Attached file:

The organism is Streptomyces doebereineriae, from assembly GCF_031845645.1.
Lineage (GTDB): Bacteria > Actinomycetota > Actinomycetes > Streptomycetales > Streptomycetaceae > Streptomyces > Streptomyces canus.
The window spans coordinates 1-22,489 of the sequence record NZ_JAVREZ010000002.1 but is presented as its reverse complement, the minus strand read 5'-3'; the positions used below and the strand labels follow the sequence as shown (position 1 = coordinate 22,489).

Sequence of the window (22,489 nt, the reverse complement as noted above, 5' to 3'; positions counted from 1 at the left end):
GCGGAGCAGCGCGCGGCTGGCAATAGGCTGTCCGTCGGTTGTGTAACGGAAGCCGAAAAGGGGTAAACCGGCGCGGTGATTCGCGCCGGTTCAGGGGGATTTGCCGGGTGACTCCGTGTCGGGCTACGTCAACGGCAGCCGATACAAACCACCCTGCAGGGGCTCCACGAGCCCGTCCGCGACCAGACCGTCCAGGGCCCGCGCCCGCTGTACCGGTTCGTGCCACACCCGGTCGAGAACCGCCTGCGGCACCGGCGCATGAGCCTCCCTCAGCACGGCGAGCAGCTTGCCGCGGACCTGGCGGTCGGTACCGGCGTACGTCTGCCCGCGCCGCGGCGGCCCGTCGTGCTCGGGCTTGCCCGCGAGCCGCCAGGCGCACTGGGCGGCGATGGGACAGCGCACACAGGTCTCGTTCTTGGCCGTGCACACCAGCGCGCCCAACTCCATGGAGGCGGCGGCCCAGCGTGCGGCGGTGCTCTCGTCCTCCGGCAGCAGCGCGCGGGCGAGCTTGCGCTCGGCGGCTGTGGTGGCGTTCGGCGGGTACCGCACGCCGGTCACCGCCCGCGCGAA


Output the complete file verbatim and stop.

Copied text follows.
The organism is Streptomyces doebereineriae, from assembly GCF_031845645.1.
Lineage (GTDB): Bacteria > Actinomycetota > Actinomycetes > Streptomycetales > Streptomycetaceae > Streptomyces > Streptomyces canus.
The window spans coordinates 1-22,489 of the sequence record NZ_JAVREZ010000002.1 but is presented as its reverse complement, the minus strand read 5'-3'; the positions used below and the strand labels follow the sequence as shown (position 1 = coordinate 22,489).

Sequence of the window (22,489 nt, the reverse complement as noted above, 5' to 3'; positions counted from 1 at the left end):
GCGGAGCAGCGCGCGGCTGGCAATAGGCTGTCCGTCGGTTGTGTAACGGAAGCCGAAAAGGGGTAAACCGGCGCGGTGATTCGCGCCGGTTCAGGGGGATTTGCCGGGTGACTCCGTGTCGGGCTACGTCAACGGCAGCCGATACAAACCACCCTGCAGGGGCTCCACGAGCCCGTCCGCGACCAGACCGTCCAGGGCCCGCGCCCGCTGTACCGGTTCGTGCCACACCCGGTCGAGAACCGCCTGCGGCACCGGCGCATGAGCCTCCCTCAGCACGGCGAGCAGCTTGCCGCGGACCTGGCGGTCGGTACCGGCGTACGTCTGCCCGCGCCGCGGCGGCCCGTCGTGCTCGGGCTTGCCCGCGAGCCGCCAGGCGCACTGGGCGGCGATGGGACAGCGCACACAGGTCTCGTTCTTGGCCGTGCACACCAGCGCGCCCAACTCCATGGAGGCGGCGGCCCAGCGTGCGGCGGTGCTCTCGTCCTCCGGCAGCAGCGCGCGGGCGAGCTTGCGCTCGGCGGCTGTGGTGGCGTTCGGCGGGTACCGCACGCCGGTCACCGCCCGCGCGAA